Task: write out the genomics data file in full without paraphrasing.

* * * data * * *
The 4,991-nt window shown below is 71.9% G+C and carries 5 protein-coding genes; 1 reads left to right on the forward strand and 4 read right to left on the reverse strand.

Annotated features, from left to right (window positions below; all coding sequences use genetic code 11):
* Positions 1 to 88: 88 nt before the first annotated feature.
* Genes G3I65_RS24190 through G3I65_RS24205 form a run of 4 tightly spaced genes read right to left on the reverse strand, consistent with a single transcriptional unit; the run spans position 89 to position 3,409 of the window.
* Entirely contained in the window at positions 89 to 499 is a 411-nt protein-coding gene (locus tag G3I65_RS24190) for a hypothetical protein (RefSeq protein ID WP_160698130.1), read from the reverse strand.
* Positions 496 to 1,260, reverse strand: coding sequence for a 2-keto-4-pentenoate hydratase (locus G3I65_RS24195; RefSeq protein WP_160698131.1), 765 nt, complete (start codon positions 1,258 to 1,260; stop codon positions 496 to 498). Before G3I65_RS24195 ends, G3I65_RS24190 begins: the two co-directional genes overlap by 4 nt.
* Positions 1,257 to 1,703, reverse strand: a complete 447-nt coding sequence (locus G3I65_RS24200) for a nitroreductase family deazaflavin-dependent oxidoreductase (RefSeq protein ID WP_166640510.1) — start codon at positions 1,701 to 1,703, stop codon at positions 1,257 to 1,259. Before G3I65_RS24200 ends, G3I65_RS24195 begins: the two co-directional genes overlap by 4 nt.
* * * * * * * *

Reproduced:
The 4,991-nt window shown below is 71.9% G+C and carries 5 protein-coding genes; 1 reads left to right on the forward strand and 4 read right to left on the reverse strand.

Annotated features, from left to right (window positions below; all coding sequences use genetic code 11):
* Positions 1 to 88: 88 nt before the first annotated feature.
* Genes G3I65_RS24190 through G3I65_RS24205 form a run of 4 tightly spaced genes read right to left on the reverse strand, consistent with a single transcriptional unit; the run spans position 89 to position 3,409 of the window.
* Entirely contained in the window at positions 89 to 499 is a 411-nt protein-coding gene (locus tag G3I65_RS24190) for a hypothetical protein (RefSeq protein ID WP_160698130.1), read from the reverse strand.
* Positions 496 to 1,260, reverse strand: coding sequence for a 2-keto-4-pentenoate hydratase (locus G3I65_RS24195; RefSeq protein WP_160698131.1), 765 nt, complete (start codon positions 1,258 to 1,260; stop codon positions 496 to 498). Before G3I65_RS24195 ends, G3I65_RS24190 begins: the two co-directional genes overlap by 4 nt.
* Positions 1,257 to 1,703, reverse strand: a complete 447-nt coding sequence (locus G3I65_RS24200) for a nitroreductase family deazaflavin-dependent oxidoreductase (RefSeq protein ID WP_166640510.1) — start codon at positions 1,701 to 1,703, stop codon at positions 1,257 to 1,259. Before G3I65_RS24200 ends, G3I65_RS24195 begins: the two co-directional genes overlap by 4 nt.